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19. THE KILLING OF A CHINESE BOOKIE (1976)


John Cassavetes’s follow-up to A Woman Under the Influence traces the tragic life and slow death of strip-club owner Cosmo Vitelli (Ben Gazzara). He’s a compulsive gambler who’s cleared himself of debt at film’s start, only to return to it during a back-alley casino bender. The trade-off, as the title pulpily hints: kill a Chinese bookie who’s an enemy of Cosmo’s mobster creditors. It’s a simple setup that Cassavetes does everything in his power to make strange. The film moves to its own slow, mesmerizing offbeat; there’s no cheap milking of suspense, and any genre theatrics are consistently upended. The clearest example is during the warehouse shoot-out sequence, in which Cosmo—pursued by a gun-toting thug—just walks out of the scene before the conflict is resolved. The borders of Cosmo’s world are malleable. By the end, in pure existential fashion, he even seems aware of himself as a character, monologuing incoherently to an offscreen audience as he comes to terms with his inevitable demise.—KU

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18. THE DELTA (1996)


Writer-director Ira Sachs’s debut feature begins as a character study of Lincoln (Shayne Gray), an affluent and ostensibly “normal” white Southern teen who sneaks off to cruise local parks and other queer establishments. It’s difficult to tell whether his homosexuality is a true reflection of his character or a way to rebel against his moneyed malaise—probably a bit of both. On one of his excursions, he meets a half-black, half-Vietnamese immigrant named Minh (Thang Chan), with whom he forms an intense, short-term bond. During the languorous middle section, the duo steals a boat and sails along the Mississippi River like a modern-day Huck Finn and Jim. Yet Sachs negates any facile slave-master parallels via a last act narrative coup, as Lincoln disappears from the film entirely and Minh assumes the prominent role. The Delta doesn’t begin again at this point so much as respond to the first section’s privileged, class-specific focus in disturbing and audacious ways.—KU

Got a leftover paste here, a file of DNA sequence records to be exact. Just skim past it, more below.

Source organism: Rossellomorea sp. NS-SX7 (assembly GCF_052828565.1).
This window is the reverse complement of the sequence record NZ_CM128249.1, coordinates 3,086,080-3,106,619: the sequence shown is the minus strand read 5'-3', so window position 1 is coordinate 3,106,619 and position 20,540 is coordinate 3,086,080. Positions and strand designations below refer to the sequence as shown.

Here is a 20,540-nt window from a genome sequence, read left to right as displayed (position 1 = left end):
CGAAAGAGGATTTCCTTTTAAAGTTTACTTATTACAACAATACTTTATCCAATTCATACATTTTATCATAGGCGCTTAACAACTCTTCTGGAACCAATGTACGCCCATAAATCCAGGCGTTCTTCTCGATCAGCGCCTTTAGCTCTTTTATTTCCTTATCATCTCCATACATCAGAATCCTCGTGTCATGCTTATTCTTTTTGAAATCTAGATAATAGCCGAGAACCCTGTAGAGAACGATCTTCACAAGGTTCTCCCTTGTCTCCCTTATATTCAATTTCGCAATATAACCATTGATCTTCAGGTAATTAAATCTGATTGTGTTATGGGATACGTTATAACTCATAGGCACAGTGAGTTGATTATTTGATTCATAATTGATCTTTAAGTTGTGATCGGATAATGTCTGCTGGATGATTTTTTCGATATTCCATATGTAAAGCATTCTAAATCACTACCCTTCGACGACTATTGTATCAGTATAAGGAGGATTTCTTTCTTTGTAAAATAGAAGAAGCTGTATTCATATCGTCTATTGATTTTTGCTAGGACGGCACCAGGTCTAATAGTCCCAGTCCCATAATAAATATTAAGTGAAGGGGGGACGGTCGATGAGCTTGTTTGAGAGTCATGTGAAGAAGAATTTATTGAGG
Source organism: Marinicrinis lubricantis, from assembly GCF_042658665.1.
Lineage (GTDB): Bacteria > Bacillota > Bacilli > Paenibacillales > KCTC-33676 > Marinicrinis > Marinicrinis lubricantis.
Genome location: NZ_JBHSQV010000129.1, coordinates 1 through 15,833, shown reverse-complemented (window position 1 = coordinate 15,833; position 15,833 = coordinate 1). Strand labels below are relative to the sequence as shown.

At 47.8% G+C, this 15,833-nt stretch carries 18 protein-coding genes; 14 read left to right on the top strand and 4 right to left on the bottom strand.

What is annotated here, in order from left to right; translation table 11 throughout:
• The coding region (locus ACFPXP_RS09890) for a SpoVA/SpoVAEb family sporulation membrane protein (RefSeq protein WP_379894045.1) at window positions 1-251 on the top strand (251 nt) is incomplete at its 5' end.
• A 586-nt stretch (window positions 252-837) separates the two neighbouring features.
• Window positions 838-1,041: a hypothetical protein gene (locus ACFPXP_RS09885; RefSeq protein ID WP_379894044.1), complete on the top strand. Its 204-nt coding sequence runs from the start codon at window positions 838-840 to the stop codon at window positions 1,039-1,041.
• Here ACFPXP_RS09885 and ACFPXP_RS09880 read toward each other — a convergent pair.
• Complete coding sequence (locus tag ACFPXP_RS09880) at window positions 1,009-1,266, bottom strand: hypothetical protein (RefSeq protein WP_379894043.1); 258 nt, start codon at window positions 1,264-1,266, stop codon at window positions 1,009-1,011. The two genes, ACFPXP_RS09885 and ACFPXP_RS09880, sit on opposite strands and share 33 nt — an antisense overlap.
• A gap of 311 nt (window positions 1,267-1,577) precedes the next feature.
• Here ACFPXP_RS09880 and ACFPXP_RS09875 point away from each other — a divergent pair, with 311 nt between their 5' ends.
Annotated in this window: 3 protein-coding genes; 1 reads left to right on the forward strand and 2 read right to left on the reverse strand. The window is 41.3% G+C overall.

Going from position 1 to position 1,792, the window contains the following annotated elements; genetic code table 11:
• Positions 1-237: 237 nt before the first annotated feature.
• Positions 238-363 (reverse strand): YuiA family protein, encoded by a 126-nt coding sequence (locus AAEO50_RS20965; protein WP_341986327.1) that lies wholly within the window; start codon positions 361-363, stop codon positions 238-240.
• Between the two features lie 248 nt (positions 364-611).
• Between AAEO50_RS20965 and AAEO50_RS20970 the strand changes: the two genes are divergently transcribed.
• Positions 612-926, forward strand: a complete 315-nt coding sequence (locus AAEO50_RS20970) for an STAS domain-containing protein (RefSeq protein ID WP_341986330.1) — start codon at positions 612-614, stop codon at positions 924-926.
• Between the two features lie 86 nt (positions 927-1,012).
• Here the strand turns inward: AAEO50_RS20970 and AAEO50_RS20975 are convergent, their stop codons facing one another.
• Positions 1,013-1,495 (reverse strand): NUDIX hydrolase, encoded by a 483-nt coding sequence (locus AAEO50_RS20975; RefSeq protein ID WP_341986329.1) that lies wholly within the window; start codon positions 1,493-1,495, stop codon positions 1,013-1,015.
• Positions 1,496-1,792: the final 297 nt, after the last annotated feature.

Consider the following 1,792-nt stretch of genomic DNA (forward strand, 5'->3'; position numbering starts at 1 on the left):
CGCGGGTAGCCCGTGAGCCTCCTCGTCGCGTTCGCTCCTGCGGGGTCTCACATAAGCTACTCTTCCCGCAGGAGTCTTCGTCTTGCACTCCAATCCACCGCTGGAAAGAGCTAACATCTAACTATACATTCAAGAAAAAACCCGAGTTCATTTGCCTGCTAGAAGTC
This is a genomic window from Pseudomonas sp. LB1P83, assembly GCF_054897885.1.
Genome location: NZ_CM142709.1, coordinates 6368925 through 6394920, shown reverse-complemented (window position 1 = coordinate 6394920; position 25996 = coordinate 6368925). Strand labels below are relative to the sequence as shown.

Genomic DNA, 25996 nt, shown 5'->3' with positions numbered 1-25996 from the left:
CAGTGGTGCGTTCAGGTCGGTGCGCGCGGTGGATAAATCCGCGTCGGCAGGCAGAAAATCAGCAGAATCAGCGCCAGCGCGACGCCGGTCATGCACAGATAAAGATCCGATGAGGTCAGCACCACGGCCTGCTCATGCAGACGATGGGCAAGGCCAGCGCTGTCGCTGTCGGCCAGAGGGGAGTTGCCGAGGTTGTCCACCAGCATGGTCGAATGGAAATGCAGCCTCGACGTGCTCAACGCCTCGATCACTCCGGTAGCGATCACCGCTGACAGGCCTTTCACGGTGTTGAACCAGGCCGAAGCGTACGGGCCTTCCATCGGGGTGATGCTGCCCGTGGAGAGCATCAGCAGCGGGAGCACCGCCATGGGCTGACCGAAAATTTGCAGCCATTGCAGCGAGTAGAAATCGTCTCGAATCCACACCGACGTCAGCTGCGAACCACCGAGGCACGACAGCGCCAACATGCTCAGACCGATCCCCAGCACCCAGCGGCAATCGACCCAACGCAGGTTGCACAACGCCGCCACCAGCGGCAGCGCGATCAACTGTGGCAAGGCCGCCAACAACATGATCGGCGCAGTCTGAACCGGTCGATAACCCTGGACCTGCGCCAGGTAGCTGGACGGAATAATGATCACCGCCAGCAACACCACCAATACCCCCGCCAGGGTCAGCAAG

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17. SECRET DFENSE (1998)


It’s no accident that the heroine of Jacques Rivette’s Secret Dfense is a scientist. Much as Sylvie (Sandrine Bonnaire) intently scrutinizes the numerous components of human life, Rivette places movies and their many facets under his own high-powered microscope. He’s examined musicals (Up, Down, Fragile), period pieces (Joan the Maid), fantasies (Duelle) and literary adaptations (Wuthering Heights); this is his thriller, though don’t expect a pulse-pounding sit. Rivette stretches each and every moment beyond any normal sense of film time. When Sylvie journeys from the city to the country to kill the man (Jerzy Radziwilowicz) who may have murdered her father, Rivette gives us what seems like the entire train journey, focusing throughout on Bonnaire’s minute changes of expression. He never lets Sylvie’s retributive impulses sustain themselves—they ebb and flow, as do all human emotions. Eventually, plot and motivation are lost amid verbose conversations and labyrinthine conspiracy theories (a Rivette staple: narrative collapses, life emerges). And the final image is a delirious tableau vivant that closes this cinematic puzzle with a theatrical flourish.—KU

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16. BRING ME THE HEAD OF ALFREDO GARCIA (1974)


We genuflect at the altar of Sam Peckinpah’s elegiac The Wild Bunch (1969). But the director only got angrier, more ornery and, it can be argued, better. (Brace yourself for our No. 10.) Five years after The Wild Bunch, he was smack-dab in the middle of the sweltering Mexican underbrush with his scrappiest leading man, Warren Oates, making a modern tale of a loser’s redemption. Oates plays Bennie, an awful cockroach-bar piano player who takes a shady job collecting a wanted man’s head for a father whose daughter has been compromised. The movie is filled with delirious rants by Bennie (to the dismembered head) as his car fills up with flies and his psyche breaks down. Beyond bizarre, Bring Me the Head of Alfredo Garcia is 1970s filmmaking at its most indulged; you can see its influence recently in the Tilda Swinton drama Julia. It was the only movie on which Peckinpah had final cut; he told interviewers that he did exactly what he wanted.—JR